Talk about it
Tell your children what you think about alcohol and drinking. Talk about why you drink and about why adults are allowed to drink but children aren’t. Also having a glass of wine with your meal is one thing: getting drunk is another. Make it clear that you’re open to a discussion so that you can help your child develop their own opinions.
Have the courage to be an adult
Be clear that teenagers mustn’t drink. The fact that adults do is another matter entirely – they’re old enough to take responsibility for themselves. Don’t give way because you’re worried about a potential row, or because conflict makes you uncomfortable. You’re the adult – which means your opinions are important and that you have to take responsibility by taking a decision.
Get help if you need it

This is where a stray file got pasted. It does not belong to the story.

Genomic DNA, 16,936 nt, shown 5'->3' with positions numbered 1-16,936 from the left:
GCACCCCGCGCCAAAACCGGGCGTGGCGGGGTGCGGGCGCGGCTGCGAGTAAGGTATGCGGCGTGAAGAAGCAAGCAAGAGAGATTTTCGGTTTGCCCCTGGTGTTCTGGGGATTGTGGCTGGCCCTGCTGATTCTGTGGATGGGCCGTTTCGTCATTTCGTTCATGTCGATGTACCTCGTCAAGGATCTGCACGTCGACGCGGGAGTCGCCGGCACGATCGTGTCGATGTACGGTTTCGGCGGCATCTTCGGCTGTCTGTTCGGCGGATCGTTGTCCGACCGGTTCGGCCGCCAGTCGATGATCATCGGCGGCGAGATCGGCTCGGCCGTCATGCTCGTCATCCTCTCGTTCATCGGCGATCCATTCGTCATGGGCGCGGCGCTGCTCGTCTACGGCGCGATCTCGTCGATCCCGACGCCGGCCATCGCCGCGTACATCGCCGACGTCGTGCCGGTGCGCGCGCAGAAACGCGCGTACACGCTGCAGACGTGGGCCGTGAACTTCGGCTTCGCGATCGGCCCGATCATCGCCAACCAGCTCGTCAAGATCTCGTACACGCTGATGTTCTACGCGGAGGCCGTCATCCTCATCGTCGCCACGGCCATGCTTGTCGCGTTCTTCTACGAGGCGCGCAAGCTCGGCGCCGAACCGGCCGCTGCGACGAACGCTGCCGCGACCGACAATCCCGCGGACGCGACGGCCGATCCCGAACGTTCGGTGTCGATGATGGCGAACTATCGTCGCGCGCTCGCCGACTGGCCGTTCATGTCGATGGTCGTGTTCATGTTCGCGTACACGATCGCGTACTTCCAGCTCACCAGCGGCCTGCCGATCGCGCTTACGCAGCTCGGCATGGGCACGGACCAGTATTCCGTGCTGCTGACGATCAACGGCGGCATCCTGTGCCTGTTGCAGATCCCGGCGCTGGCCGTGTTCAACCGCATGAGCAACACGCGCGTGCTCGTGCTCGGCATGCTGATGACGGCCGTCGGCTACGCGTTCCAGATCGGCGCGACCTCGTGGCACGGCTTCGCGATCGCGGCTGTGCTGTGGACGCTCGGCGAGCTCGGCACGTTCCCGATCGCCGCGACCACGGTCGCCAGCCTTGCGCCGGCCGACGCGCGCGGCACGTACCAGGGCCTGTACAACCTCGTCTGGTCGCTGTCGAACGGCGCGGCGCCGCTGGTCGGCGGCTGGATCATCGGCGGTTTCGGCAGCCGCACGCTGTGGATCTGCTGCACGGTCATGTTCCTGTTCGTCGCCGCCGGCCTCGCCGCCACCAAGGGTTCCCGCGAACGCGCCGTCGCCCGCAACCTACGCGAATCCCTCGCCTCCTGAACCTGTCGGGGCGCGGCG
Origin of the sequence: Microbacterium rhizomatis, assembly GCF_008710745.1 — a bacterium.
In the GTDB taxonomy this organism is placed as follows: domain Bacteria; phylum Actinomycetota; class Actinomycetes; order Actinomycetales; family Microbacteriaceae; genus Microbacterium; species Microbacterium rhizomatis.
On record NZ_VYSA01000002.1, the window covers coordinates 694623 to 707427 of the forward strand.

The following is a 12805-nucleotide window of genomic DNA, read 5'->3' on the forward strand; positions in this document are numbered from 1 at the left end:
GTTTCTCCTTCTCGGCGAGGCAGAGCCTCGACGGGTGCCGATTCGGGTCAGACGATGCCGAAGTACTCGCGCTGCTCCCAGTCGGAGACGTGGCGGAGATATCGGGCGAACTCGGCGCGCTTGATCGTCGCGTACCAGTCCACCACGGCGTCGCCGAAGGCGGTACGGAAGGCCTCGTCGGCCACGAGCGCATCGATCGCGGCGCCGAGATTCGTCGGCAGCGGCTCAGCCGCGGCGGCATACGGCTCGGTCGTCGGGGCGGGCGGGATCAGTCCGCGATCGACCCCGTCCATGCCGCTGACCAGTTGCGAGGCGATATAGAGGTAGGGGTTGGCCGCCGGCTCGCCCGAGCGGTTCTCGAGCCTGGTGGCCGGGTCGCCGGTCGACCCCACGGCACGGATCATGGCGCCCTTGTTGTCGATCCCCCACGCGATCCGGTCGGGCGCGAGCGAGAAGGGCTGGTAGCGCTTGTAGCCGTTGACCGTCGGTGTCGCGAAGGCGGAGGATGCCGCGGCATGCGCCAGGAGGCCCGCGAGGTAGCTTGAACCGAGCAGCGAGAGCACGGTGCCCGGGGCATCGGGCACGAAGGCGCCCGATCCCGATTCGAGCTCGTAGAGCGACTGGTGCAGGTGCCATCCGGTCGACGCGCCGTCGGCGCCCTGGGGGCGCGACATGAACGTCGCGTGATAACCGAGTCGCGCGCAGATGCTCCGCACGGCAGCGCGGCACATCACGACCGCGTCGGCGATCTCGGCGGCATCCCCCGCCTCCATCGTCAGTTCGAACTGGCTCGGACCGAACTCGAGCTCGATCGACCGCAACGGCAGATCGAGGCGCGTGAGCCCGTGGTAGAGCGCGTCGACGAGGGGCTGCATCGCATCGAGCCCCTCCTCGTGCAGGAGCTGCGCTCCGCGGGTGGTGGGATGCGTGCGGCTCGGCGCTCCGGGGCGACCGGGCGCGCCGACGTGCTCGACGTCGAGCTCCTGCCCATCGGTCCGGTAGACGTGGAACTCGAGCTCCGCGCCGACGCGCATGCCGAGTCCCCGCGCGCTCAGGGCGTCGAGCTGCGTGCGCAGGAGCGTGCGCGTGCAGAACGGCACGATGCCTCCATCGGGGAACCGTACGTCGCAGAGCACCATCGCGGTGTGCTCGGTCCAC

Drinking habits can easily be passed on to the next generation. Children who grow up in families where alcohol is abused or is a problem are at risk, and their consumption can be influenced both by their family’s situation and genetic factors. If a member of the family is a problem drinker, help and support is available, both for the teenager and for the adult. Visit the alkoholprofilen.se and 1177.se websites and answer a few simple questions to build up a picture of the situation when it comes to your own consumption levels. It’s a test worth doing, and the results can be interesting for a wide range of reasons.